Ford shrinks US LFP battery plant capacity by more than 40%

Nov. 25, 2023

Dearborn restarts work on a much-reduced BlueOval battery park in Michigan

In a terse statement, Ford Motor Company announced this week it is resuming work on its BlueOval Battery Park in the US state of Michigan, but the plant will now be a 20 GWh a year facility and not the 35 GWh factory announced with much fanfare in February.  

“While we remain bullish on our long-term strategy for electric vehicles, we are re-timing and resizing some investments […] as we balance investment, growth and profitability,” Dearborn-based Ford said adding that it remains committed to starting production in 2026. 

Ford acknowledged that the originally promised $1.8 billion in taxpayer subsidies will be reduced but did not put a firm number on how much of the original $3.5 billion will be spent.  

Ford also confirmed that global number one cell manufacturer Contemporary Amperex Technology (CATL) remains its partner on BlueOval. Output of 20 GWh is enough for some 214,000 full electric vehicles (BEVs), based on Ford’s sales-weighted average pack capacity of 93.4 kWh in 2023 to-date, Adamas data shows.

Ford made much of the fact that the plant would produce lithium iron phosphate (LFP) batteries when it launched the investment, calling it a “key part” of its US EV plans allowing it to “scale more quickly, making EVs more accessible and affordable for customers.”

LFP in the USA

Apart from Tesla’s Model 3, the only other LFP vehicles roaming US streets in numbers are Rivian’s delivery vans made for Amazon, although the Detroit-based startup could well bring LFP to its popular pickups and SUVs in due course.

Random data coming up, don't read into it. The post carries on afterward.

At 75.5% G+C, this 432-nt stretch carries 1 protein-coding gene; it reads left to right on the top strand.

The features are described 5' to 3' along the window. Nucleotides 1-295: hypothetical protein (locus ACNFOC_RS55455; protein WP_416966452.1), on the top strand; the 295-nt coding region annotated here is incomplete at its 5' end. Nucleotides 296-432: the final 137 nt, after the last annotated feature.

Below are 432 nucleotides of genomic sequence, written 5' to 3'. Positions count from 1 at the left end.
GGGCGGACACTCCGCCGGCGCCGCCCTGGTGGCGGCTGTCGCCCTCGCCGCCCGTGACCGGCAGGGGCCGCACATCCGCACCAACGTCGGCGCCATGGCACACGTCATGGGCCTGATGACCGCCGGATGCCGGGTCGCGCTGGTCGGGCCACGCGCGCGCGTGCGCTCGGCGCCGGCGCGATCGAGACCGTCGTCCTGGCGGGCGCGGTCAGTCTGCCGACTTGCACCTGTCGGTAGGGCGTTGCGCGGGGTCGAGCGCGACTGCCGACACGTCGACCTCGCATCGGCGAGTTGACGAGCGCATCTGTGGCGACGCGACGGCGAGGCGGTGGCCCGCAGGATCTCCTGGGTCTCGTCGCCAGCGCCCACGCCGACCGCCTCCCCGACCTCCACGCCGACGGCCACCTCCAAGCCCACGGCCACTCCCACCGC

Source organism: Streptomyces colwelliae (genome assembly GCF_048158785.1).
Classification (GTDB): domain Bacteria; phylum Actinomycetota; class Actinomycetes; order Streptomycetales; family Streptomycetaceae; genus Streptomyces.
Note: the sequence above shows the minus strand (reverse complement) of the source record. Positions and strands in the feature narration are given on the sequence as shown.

LFP penetration is in the single digits in the US (versus more than half of the market in China) and that’s thanks almost entirely to CATL-cell containing Model 3s available in the country.  CATL also provides cells for Tesla at its Shanghai factory from where LFP powered versions of the Model 3 and Y are exported to Europe and elsewhere. 

In fact, the bulk of newly sold Model 3s around the world this year have been LFP powered and the LFP-version of the Model Y currently occupies the top spot in China (by battery capacity deployed). Tesla is also expected to produce LFP batteries at its Texas factory, which is currently under construction, with the help of CATL. 

Lightning hasn’t struck  

On a battery capacity deployed basis, data from Adamas Intelligence shows the Ford Mustang Mach-E is the third most popular EV in the US so far this year with over 2.5 GWh of electrified pony power hitting American roads, representing 52% of all GWh deployed by Ford this year to date.

However, the electric version of America’s best-selling truck has shockingly underperformed market expectations. The Ford F-150 Lightning barely cracks the top 10 in the US by battery capacity deployed with a mere 1.8 GWh hauled onto roads so far this year, well behind Californian startup Rivian’s R1T pick-up, which comes in at number five with 2.0 GWh year-to-date.  

By OEM, Ford is a distant second to Tesla by battery capacity deployed in the US at 4.9 GWh through September of this year. Despite its claim to second, Ford has managed to corner less than 7% of the country’s EV market so far in 2023 by GWh deployed and its luxury sub-brand Lincoln has hardly made a dent in the US. 

In fact, at over 5 GWh, the batteries fitted to LFP-powered Model 3s sold in the US alone sported more power hours than the entire Ford-Lincoln line-up sold nationwide year-to-date.



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